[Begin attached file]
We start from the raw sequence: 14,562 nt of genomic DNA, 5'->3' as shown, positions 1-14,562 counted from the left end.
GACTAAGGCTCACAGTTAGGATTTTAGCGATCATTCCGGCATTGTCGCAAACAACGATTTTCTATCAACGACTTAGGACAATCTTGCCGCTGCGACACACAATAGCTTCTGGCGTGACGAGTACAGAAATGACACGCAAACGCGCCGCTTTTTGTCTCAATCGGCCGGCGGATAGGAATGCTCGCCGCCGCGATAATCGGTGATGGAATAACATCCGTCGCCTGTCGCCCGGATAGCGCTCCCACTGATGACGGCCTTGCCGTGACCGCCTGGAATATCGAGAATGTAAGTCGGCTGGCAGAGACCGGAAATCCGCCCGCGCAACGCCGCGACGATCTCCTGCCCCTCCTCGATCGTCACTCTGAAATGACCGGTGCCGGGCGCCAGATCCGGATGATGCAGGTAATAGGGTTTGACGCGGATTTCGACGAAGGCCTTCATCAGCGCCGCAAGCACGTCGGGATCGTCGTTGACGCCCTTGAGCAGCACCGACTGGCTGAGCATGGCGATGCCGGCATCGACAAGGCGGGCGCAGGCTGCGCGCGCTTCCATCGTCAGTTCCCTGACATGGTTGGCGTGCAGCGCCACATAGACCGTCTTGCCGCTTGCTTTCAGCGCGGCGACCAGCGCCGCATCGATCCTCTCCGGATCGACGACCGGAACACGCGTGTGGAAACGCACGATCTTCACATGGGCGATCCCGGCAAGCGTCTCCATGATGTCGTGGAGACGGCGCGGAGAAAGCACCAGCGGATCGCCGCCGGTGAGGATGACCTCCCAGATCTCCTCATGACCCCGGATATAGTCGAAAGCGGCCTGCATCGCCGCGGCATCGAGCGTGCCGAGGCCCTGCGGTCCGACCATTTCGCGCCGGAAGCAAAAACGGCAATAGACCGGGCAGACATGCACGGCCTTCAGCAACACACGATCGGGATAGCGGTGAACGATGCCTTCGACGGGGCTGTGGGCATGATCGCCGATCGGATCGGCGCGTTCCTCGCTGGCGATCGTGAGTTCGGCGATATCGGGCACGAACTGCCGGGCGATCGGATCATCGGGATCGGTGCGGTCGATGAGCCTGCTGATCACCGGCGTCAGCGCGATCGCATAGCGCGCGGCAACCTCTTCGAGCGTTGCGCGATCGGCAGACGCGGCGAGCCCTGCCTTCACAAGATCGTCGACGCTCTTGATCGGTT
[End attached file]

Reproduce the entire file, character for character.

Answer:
We start from the raw sequence: 14,562 nt of genomic DNA, 5'->3' as shown, positions 1-14,562 counted from the left end.
GACTAAGGCTCACAGTTAGGATTTTAGCGATCATTCCGGCATTGTCGCAAACAACGATTTTCTATCAACGACTTAGGACAATCTTGCCGCTGCGACACACAATAGCTTCTGGCGTGACGAGTACAGAAATGACACGCAAACGCGCCGCTTTTTGTCTCAATCGGCCGGCGGATAGGAATGCTCGCCGCCGCGATAATCGGTGATGGAATAACATCCGTCGCCTGTCGCCCGGATAGCGCTCCCACTGATGACGGCCTTGCCGTGACCGCCTGGAATATCGAGAATGTAAGTCGGCTGGCAGAGACCGGAAATCCGCCCGCGCAACGCCGCGACGATCTCCTGCCCCTCCTCGATCGTCACTCTGAAATGACCGGTGCCGGGCGCCAGATCCGGATGATGCAGGTAATAGGGTTTGACGCGGATTTCGACGAAGGCCTTCATCAGCGCCGCAAGCACGTCGGGATCGTCGTTGACGCCCTTGAGCAGCACCGACTGGCTGAGCATGGCGATGCCGGCATCGACAAGGCGGGCGCAGGCTGCGCGCGCTTCCATCGTCAGTTCCCTGACATGGTTGGCGTGCAGCGCCACATAGACCGTCTTGCCGCTTGCTTTCAGCGCGGCGACCAGCGCCGCATCGATCCTCTCCGGATCGACGACCGGAACACGCGTGTGGAAACGCACGATCTTCACATGGGCGATCCCGGCAAGCGTCTCCATGATGTCGTGGAGACGGCGCGGAGAAAGCACCAGCGGATCGCCGCCGGTGAGGATGACCTCCCAGATCTCCTCATGACCCCGGATATAGTCGAAAGCGGCCTGCATCGCCGCGGCATCGAGCGTGCCGAGGCCCTGCGGTCCGACCATTTCGCGCCGGAAGCAAAAACGGCAATAGACCGGGCAGACATGCACGGCCTTCAGCAACACACGATCGGGATAGCGGTGAACGATGCCTTCGACGGGGCTGTGGGCATGATCGCCGATCGGATCGGCGCGTTCCTCGCTGGCGATCGTGAGTTCGGCGATATCGGGCACGAACTGCCGGGCGATCGGATCATCGGGATCGGTGCGGTCGATGAGCCTGCTGATCACCGGCGTCAGCGCGATCGCATAGCGCGCGGCAACCTCTTCGAGCGTTGCGCGATCGGCAGACGCGGCGAGCCCTGCCTTCACAAGATCGTCGACGCTCTTGATCGGTT